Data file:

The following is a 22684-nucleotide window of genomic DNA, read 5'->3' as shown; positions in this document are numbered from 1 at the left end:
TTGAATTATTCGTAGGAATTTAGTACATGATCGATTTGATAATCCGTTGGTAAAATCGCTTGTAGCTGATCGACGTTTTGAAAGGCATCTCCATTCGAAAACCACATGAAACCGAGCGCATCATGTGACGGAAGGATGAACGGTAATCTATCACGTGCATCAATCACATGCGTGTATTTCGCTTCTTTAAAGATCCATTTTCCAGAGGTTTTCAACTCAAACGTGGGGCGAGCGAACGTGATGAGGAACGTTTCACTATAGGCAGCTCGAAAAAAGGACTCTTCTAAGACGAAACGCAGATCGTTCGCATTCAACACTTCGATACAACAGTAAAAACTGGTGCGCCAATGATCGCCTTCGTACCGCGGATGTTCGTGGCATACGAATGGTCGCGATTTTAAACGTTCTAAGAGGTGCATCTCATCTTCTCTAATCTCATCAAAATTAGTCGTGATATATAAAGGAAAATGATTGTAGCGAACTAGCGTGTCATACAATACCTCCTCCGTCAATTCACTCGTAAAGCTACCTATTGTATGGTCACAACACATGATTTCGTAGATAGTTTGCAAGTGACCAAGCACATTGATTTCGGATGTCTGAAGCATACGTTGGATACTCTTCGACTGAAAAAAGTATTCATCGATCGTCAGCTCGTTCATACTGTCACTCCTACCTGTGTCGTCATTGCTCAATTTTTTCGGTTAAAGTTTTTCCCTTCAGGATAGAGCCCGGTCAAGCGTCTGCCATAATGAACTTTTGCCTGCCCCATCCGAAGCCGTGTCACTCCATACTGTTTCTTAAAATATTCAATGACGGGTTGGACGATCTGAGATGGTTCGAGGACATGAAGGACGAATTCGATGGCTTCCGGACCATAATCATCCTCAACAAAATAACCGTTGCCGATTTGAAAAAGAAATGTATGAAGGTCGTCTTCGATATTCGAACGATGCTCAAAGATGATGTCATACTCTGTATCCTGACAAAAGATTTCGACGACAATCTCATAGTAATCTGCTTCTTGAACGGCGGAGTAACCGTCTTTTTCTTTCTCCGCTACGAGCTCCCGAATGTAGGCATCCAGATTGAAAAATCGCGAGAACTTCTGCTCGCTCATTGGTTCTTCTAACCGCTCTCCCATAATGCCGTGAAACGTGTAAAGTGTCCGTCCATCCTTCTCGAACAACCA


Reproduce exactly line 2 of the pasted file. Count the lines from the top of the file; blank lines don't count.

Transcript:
TTGAATTATTCGTAGGAATTTAGTACATGATCGATTTGATAATCCGTTGGTAAAATCGCTTGTAGCTGATCGACGTTTTGAAAGGCATCTCCATTCGAAAACCACATGAAACCGAGCGCATCATGTGACGGAAGGATGAACGGTAATCTATCACGTGCATCAATCACATGCGTGTATTTCGCTTCTTTAAAGATCCATTTTCCAGAGGTTTTCAACTCAAACGTGGGGCGAGCGAACGTGATGAGGAACGTTTCACTATAGGCAGCTCGAAAAAAGGACTCTTCTAAGACGAAACGCAGATCGTTCGCATTCAACACTTCGATACAACAGTAAAAACTGGTGCGCCAATGATCGCCTTCGTACCGCGGATGTTCGTGGCATACGAATGGTCGCGATTTTAAACGTTCTAAGAGGTGCATCTCATCTTCTCTAATCTCATCAAAATTAGTCGTGATATATAAAGGAAAATGATTGTAGCGAACTAGCGTGTCATACAATACCTCCTCCGTCAATTCACTCGTAAAGCTACCTATTGTATGGTCACAACACATGATTTCGTAGATAGTTTGCAAGTGACCAAGCACATTGATTTCGGATGTCTGAAGCATACGTTGGATACTCTTCGACTGAAAAAAGTATTCATCGATCGTCAGCTCGTTCATACTGTCACTCCTACCTGTGTCGTCATTGCTCAATTTTTTCGGTTAAAGTTTTTCCCTTCAGGATAGAGCCCGGTCAAGCGTCTGCCATAATGAACTTTTGCCTGCCCCATCCGAAGCCGTGTCACTCCATACTGTTTCTTAAAATATTCAATGACGGGTTGGACGATCTGAGATGGTTCGAGGACATGAAGGACGAATTCGATGGCTTCCGGACCATAATCATCCTCAACAAAATAACCGTTGCCGATTTGAAAAAGAAATGTATGAAGGTCGTCTTCGATATTCGAACGATGCTCAAAGATGATGTCATACTCTGTATCCTGACAAAAGATTTCGACGACAATCTCATAGTAATCTGCTTCTTGAACGGCGGAGTAACCGTCTTTTTCTTTCTCCGCTACGAGCTCCCGAATGTAGGCATCCAGATTGAAAAATCGCGAGAACTTCTGCTCGCTCATTGGTTCTTCTAACCGCTCTCCCATAATGCCGTGAAACGTGTAAAGTGTCCGTCCATCCTTCTCGAACAACCA